At least 16 dead in SW China building collapse
Beijing (AFP) - At least 16 people died when an explosion triggered by a suspected gas leak caused a building to collapse Friday in the Chinese city of Chongqing, state media said.
The blast at 12:10 pm (0410 GMT) brought down a neighbourhood committee building housing a canteen, trapping 26 people, the Xinhua news agency said.
In the early hours of Saturday, Xinhua put the new death toll at 16, with 10 more injured, one of them critically.
On Friday, the Chongqing government had put the initial death toll at nine.
Videos and photos from Xinhua showed orange-clad workers in hard hats climbing through the rubble on Friday night under floodlights.
Xinhua said in its latest update that as of midnight, all those trapped had been pulled out.
The injured people are receiving medical treatment, Chongqing authorities said through their verified account on the Twitter-like Weibo platform.
Footage posted by state broadcaster CCTV on social media showed smoke and dust billowing from the collapsed building in Wulong district on the outskirts of the southwestern megacity.
The scene of the blast appeared to be in the middle of other buildings and was surrounded by a crowd of bystanders earlier on Friday.
Another clip by Xinhua showed dozens of rescuers in military fatigues jogging along a road to the site carrying shovels over their shoulders.
More than 150 fire and rescue workers have been deployed to the site, CCTV said.
Heavy lifting and excavation equipment have also been sent to the scene.
The cause of the blast remains under investigation.
'Blown to pieces'
Local authorities set up an "on-site emergency response headquarters" to direct the rescue work and provide medical treatment, the state-run People's Daily newspaper reported.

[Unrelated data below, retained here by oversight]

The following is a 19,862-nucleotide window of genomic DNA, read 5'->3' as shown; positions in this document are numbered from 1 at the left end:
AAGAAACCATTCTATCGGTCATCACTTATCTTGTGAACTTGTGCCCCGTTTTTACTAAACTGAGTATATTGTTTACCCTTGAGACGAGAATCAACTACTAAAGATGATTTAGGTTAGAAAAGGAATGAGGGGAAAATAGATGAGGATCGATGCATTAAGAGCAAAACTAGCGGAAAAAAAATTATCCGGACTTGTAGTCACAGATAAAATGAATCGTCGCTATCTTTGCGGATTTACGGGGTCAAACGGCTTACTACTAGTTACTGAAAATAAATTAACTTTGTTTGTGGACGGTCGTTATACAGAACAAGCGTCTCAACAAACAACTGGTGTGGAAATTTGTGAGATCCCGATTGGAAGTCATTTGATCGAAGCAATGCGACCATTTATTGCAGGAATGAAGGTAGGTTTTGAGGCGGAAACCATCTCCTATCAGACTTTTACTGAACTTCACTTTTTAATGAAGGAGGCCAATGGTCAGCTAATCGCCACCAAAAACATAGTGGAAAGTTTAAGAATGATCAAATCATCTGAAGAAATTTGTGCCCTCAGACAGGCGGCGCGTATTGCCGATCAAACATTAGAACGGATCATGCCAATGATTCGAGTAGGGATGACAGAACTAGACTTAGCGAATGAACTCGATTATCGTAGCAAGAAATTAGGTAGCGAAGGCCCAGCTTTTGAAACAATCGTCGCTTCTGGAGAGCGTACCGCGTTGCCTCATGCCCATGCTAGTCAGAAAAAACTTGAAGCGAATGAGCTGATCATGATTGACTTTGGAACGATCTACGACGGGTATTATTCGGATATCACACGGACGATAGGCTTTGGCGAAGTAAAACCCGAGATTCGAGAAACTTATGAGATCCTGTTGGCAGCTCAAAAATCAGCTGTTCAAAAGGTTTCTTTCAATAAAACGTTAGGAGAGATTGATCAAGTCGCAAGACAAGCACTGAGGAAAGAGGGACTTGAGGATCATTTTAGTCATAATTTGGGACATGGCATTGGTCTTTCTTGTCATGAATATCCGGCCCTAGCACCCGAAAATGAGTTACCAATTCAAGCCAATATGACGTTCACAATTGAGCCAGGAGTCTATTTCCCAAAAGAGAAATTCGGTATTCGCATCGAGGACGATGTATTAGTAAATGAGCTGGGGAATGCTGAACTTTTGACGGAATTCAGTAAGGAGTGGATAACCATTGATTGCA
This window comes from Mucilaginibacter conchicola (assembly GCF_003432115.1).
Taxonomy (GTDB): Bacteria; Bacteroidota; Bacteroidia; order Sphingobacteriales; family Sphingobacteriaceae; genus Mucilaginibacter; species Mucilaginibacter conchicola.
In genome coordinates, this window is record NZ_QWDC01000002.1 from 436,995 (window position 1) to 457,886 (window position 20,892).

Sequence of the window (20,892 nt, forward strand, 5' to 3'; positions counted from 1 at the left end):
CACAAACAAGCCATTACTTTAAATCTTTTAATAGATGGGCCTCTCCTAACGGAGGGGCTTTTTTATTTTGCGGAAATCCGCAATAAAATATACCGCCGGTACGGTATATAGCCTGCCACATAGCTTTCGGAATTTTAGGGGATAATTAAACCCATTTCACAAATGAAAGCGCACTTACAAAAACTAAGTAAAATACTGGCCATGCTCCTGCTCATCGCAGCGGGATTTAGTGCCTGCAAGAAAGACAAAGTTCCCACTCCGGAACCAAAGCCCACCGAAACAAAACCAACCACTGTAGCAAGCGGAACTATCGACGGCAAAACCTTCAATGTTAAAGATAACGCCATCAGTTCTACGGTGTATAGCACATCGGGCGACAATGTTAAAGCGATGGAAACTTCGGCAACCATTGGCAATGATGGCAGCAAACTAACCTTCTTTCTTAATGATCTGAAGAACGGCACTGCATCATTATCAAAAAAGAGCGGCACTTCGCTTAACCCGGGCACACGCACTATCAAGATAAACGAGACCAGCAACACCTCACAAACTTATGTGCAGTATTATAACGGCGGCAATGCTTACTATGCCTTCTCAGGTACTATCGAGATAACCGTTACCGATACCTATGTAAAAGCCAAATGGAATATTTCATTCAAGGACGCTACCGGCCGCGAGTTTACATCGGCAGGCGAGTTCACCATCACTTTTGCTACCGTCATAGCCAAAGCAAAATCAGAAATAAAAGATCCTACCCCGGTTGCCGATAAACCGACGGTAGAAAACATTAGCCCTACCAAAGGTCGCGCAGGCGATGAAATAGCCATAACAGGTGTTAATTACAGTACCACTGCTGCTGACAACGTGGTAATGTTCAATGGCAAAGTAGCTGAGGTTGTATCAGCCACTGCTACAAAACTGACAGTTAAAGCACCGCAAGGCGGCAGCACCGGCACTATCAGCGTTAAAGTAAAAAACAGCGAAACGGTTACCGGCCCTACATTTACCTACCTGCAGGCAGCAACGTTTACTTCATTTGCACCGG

An eyewitness told state-run Phoenix TV that the blast was "very scary...our windows have all been blown to pieces".Xinhua said people were having lunch when the blast occurred.
Officials have demanded the "fastest possible rescue" and ordered service personnel to "spare no effort to rescue the injured and strictly guard against secondary disasters", the newspaper said.
Gas leaks and explosions are not uncommon in China, due to weak safety standards and corruption among officials tasked with enforcement.
In June, 25 people were killed in a gas blast that ripped through a residential compound and struck a busy two-storey building packed with shoppers.
Eight suspects, including the general manager of the company that owned the gas pipe, were detained after the government said "the company's safety management system was unsound".
The same month, 18 people were killed and more injured when a fire broke out at a martial arts school, with state media reporting that all the victims were boarding school pupils.